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Editorial

Interrelated challenges

by Hans Dembowski
Bundeswehr soldiers on patrol near Kunduz

Bundeswehr soldiers on patrol near Kunduz

Meaningful progress has been made in the global fight against poverty since the United Nations Millennium Declaration a decade ago. A major exception to an overall positive trend, however, is evident where civil wars and strife mark everyday life, or where they did so recently. Security obviously enhances development.

Afghanistan is a particularly stark example. Donor nations are paying special attention to this country because they have troops there. Nonetheless, the situ­ation seems to keep getting worse. So questions arise as to whether the mission makes sense at all and what exactly the impact of developmental efforts is. The Dutch have decided to bring their troops home, whereas Germany’s Bundeswehr and other NATO forces are staying in the country.

Many development agencies find cooperation with the armed forces difficult. They fear they’ll be coopted or instrumentalised. Many compare the current setting in Afghanistan to the Vietnam war. In truth, it is completely different.

The Vietcong wanted to develop an ethnically homogeneous nation. This assessment is easy in retrospect: a mere decade and a half after US troops withdrew, the Communist leadership opted for the market economy because it offered better opportunities and better results. In Afghanistan, a geographically and culturally divided territory, the insurgents do not offer a coherent vision. If the allies gave up, the insurgents would probably start killing one another immediately – as was the case after the Soviet Union’s Red Army admitted defeat and left the country.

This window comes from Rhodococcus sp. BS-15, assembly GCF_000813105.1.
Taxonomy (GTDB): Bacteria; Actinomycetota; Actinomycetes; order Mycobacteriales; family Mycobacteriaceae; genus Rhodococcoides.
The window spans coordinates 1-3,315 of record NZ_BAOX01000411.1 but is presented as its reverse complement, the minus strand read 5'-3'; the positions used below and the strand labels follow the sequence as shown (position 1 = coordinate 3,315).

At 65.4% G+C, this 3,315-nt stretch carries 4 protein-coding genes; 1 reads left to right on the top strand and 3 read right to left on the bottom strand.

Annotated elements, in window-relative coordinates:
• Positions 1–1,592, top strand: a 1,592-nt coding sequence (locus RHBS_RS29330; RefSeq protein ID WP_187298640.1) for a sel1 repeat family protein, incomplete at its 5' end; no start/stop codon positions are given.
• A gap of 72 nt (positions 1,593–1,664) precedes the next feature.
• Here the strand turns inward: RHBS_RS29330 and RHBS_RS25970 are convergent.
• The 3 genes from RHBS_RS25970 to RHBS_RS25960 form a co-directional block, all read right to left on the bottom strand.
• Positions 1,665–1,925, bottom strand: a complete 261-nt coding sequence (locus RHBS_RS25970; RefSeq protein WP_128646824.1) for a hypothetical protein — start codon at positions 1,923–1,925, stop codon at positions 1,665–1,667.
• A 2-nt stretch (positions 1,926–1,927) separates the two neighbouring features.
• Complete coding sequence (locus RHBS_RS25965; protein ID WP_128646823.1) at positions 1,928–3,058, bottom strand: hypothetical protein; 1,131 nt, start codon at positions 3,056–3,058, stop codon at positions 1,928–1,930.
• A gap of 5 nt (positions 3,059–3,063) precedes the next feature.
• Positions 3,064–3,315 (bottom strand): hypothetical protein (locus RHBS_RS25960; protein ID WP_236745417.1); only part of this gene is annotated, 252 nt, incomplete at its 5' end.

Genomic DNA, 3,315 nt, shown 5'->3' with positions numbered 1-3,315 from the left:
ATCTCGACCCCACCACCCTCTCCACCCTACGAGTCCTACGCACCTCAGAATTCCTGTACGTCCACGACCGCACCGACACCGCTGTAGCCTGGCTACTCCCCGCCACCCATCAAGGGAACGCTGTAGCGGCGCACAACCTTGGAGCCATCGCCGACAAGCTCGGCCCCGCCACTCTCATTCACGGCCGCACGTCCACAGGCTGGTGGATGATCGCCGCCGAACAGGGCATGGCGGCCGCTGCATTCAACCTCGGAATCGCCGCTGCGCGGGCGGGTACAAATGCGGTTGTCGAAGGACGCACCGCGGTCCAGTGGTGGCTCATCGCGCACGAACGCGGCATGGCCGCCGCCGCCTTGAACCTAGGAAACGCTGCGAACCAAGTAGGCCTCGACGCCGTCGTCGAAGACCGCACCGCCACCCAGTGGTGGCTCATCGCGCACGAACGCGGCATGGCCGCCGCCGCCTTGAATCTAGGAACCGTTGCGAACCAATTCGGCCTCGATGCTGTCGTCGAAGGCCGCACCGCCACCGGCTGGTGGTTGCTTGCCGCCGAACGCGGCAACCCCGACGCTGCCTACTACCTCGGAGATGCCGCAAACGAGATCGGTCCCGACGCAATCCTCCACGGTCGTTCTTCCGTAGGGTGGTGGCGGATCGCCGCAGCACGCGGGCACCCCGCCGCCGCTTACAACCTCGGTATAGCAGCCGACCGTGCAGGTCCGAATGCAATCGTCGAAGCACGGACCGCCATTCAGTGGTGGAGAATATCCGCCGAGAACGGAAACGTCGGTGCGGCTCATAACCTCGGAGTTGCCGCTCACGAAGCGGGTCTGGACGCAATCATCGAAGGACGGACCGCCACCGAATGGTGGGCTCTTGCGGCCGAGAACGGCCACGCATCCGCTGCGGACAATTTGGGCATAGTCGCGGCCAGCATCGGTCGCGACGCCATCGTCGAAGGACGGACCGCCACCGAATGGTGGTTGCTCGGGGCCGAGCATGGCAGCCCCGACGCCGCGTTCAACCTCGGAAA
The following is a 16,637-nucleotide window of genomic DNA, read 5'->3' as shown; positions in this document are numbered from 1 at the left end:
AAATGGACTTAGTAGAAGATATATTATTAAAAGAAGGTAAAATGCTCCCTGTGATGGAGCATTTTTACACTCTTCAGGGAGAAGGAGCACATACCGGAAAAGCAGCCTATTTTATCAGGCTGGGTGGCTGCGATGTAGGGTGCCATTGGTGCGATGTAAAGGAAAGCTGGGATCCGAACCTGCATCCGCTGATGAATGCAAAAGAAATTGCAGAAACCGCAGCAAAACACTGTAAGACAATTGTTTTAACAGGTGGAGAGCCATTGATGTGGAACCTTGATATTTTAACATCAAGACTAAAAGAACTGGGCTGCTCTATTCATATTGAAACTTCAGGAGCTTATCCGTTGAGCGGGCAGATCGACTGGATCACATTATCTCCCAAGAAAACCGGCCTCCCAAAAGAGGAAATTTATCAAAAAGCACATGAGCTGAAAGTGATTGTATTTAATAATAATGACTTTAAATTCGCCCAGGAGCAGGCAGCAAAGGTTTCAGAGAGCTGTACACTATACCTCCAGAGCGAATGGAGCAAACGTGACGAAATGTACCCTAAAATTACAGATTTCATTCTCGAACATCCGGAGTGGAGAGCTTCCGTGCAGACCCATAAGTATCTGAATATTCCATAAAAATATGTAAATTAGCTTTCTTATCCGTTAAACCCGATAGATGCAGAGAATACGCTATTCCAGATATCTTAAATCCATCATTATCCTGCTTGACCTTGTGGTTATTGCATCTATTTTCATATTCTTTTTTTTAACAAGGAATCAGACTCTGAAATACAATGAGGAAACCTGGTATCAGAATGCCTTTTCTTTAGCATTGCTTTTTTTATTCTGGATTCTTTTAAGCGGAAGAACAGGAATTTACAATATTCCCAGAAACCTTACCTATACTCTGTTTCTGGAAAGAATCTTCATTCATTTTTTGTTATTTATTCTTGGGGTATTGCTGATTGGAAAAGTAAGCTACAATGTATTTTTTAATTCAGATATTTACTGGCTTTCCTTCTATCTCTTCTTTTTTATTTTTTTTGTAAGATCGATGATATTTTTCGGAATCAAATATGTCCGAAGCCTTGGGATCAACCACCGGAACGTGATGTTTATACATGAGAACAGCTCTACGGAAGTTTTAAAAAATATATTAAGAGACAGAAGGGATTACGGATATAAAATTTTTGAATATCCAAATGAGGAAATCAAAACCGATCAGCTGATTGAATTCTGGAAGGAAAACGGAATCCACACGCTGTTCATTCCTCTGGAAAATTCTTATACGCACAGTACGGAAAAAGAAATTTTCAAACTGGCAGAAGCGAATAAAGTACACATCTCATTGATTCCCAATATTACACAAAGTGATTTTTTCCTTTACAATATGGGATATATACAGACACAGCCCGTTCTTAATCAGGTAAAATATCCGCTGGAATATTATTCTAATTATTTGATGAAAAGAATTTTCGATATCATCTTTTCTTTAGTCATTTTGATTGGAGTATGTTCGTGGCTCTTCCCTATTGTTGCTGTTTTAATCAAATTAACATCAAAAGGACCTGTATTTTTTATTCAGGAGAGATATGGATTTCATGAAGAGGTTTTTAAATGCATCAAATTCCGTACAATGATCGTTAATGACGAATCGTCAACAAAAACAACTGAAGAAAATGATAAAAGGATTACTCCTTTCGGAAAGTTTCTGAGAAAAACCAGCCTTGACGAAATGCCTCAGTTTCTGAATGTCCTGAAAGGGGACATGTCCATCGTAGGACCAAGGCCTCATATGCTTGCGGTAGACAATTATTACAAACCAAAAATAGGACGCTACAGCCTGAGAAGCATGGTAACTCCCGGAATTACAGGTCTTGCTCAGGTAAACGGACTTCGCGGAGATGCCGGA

The Cold War is long over. Current Western military doctrine is focused on civilian reconstruction in Afghanistan. Peace activists in Germany and elsewhere have long argued that security cannot simply be left to tanks and troops. Indeed, security is a comprehensive issue that depends on societal engagement at many levels. Germany’s Federal Government accepts this notion and therefore speaks, in a comprehensive sense, of “networked” security.

In the meantime, many aid organisations have overhauled their strategies. They no longer wait for a fully operational state to re-emerge when disasters strike. Even at the stage of first humanitarian relief, they now consider long-term perspectives, looking out for options for action that are likely to prepare the ground for reconstruction. This approach is in keeping with the comprehensive understanding of security, but it inevitably implies taking sides politically.

No doubt, development and security are interrelated phenomena. Aid agencies – whether rooted in civil society or run by governments – must assess again and again in every single case whether to disengage or take sides in one way or another. Any real answer will always depend on the circumstances of a given situation. Generic statements pro or contra cooperation with the military do not make sense.

Afghanistan, of course, is only one of many countries in crisis. The international community is obviously neither willing nor able to intervene with decisive military force in all places where civilians might need protection – just con­sider Somalia or the Democratic Republic of the Congo. Initiatives that strive to resolve conflicts without resorting to violence, like Germany’s Civil Peace Service, therefore remain indispensable. Crisis prevention is what matters. It is true: security cannot be enforced simply by gun barrel. (Hans Dembowski)